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Giving needs no approval!

It seems that when we give in a loving kindness way, expecting no reward,  our ego is farthest away from consciousness.

This allows our true self to emerge, which heightens our intuitive skills.

That means emotions like worry, doubt, resentment, jealousy and unworthiness subside, disappear down the rabbit hole.

Basic neuroscience tells us what fires together wires together, thus giving, being in the present moment, empty of thought can become habit.

Giving needs no approval from anyone,  carries an energy and reward contained inside its offering.

Giving is a boomerang,  as Buddhist believe giver, receiver and the gift are all equal.

I have witnessed and experienced this phenomena many times.

Unlike possessions or achievements, giving is more permanent, more closely related to our true nature.

If your feeling down, depressed, unworthy or anxious, look for ways to give, help the less fortunate.

This is an important part of the road less traveled, the spiritual path to happy.
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Internal Family System by Dr. Richard Schwartz Ph.D. : part one

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The IFS Model, which evolved as a result of this exploration, views a person as containing an ecology of relatively discrete minds, each of which has valuable qualities and each of which is designed to — and wants to — play a valuable role within.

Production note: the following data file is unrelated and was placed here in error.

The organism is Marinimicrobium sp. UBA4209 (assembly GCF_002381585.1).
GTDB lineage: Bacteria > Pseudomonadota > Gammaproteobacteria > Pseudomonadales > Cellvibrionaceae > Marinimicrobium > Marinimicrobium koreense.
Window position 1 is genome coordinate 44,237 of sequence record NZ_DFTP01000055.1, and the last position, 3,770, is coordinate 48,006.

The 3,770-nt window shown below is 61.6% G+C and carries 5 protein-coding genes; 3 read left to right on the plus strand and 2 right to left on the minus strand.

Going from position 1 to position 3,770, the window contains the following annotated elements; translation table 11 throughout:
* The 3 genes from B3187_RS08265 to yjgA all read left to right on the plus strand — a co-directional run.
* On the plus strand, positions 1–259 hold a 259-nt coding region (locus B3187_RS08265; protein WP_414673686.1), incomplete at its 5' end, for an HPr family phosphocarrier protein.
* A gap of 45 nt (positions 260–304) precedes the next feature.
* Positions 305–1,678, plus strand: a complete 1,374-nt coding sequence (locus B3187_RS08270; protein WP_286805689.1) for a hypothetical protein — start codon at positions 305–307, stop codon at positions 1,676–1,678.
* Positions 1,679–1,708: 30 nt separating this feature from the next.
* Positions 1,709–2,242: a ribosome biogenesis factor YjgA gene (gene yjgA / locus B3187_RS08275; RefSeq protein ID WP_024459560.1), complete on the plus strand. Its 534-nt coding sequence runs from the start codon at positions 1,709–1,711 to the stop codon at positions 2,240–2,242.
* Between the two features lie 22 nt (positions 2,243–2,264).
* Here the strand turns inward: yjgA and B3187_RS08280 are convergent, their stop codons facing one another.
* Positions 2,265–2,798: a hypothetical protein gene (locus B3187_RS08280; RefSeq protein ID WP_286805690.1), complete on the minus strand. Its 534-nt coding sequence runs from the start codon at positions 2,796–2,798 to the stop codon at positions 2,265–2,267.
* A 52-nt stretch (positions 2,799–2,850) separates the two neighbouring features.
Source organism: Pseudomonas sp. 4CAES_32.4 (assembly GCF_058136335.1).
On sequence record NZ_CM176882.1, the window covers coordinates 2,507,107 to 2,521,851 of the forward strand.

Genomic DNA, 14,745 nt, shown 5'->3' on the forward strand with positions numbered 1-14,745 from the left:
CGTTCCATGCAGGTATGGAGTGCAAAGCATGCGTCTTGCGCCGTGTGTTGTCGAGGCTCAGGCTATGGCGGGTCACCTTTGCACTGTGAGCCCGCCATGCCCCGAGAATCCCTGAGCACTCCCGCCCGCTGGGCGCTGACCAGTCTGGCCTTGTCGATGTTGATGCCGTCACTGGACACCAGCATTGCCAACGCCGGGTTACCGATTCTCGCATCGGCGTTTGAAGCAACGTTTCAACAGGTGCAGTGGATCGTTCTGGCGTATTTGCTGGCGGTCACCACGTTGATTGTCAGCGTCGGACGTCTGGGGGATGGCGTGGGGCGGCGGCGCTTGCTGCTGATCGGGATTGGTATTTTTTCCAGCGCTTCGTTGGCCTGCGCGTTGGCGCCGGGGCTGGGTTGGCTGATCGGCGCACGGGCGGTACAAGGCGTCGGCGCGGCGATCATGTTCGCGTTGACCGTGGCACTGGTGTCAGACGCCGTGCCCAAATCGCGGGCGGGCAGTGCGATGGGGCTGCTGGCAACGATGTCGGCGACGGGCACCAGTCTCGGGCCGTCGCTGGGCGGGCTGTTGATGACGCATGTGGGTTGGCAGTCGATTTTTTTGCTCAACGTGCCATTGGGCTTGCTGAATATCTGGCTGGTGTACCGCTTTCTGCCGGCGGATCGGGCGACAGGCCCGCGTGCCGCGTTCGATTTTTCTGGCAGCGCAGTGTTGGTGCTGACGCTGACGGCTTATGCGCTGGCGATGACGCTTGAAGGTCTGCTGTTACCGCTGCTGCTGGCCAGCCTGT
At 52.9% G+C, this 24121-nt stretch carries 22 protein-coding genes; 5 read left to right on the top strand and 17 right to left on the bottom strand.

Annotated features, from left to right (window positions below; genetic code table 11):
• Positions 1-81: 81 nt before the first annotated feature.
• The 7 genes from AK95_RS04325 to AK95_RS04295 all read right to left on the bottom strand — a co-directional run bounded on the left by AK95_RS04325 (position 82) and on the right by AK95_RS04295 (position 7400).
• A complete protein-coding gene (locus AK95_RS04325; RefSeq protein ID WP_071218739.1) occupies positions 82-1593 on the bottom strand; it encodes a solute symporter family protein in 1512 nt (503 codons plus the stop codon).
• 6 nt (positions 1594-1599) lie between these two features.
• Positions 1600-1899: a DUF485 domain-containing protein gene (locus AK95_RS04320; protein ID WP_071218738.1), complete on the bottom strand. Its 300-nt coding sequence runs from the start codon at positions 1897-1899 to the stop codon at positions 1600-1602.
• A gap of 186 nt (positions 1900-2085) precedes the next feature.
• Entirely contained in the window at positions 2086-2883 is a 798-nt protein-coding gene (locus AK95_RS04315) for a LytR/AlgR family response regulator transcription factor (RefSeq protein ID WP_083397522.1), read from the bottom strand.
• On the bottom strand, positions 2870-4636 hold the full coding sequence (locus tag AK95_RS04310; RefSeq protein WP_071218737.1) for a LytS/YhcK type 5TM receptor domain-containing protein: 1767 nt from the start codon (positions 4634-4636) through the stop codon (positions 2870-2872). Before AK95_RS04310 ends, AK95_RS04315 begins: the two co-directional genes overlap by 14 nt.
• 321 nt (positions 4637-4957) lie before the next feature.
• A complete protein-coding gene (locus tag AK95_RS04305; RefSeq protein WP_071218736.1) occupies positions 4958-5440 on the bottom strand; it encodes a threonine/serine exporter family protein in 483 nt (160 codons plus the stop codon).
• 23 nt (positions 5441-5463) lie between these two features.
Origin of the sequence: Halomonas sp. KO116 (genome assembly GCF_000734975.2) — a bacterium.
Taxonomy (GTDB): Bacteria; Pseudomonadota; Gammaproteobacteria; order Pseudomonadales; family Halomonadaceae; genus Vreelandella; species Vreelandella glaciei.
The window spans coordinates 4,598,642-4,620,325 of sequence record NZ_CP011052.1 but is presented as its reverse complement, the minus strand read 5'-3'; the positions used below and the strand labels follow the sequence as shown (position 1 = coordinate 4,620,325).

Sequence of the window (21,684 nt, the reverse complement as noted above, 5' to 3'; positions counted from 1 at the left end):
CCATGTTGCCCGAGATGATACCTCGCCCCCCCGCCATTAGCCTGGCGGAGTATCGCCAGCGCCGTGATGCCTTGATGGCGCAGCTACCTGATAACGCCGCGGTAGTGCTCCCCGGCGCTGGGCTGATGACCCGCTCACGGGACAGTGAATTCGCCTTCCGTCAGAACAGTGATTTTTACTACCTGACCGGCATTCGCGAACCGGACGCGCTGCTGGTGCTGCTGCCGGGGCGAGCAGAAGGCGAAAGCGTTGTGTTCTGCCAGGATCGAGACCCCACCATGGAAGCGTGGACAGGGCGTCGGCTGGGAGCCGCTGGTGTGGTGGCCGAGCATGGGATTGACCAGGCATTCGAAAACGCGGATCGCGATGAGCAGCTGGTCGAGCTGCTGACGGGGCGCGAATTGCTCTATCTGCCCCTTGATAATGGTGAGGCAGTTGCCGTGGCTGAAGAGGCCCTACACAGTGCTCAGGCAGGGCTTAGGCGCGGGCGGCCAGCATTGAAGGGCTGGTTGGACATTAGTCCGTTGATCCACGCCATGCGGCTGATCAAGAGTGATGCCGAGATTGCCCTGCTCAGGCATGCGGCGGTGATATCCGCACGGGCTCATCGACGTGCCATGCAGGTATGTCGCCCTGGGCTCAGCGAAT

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These parts are forced out of their valuable roles, however, by life experiences that can reorganize the system in unhealthy ways. A good analogy is an alcoholic family in which the children are forced into protective and stereotypic roles by the extreme dynamics of their family.
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While one finds similar sibling roles across alcoholic families (e.g., the scapegoat, mascot, lost child), one does not conclude that those roles represent the essence of those children. Instead, each child is unique and, once released from his or her role by intervention, can find interests and talents separate from the demands of the chaotic family.
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The same process seems to hold true for internal families — parts are forced into extreme roles by external circumstances and, once it seems safe, they gladly transform into valuable family members.
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What circumstances force these parts into extreme and sometimes destructive roles? Trauma is one factor, and the effects of childhood sexual abuse on internal families has been discussed at length (Goulding and Schwartz, 1995).
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But more often, it is a person’s family of origin values and interaction patterns that create internal polarizations which escalate over time and are played out in other relationships.
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This, also, is not a novel observation; indeed, it is a central tenet of object relations and self psychology. What is novel to IFS is the attempt to understand all levels of human organization — intrapsychic, family, and culture — with the same systemic principles, and to intervene at each level with the same ecological techniques.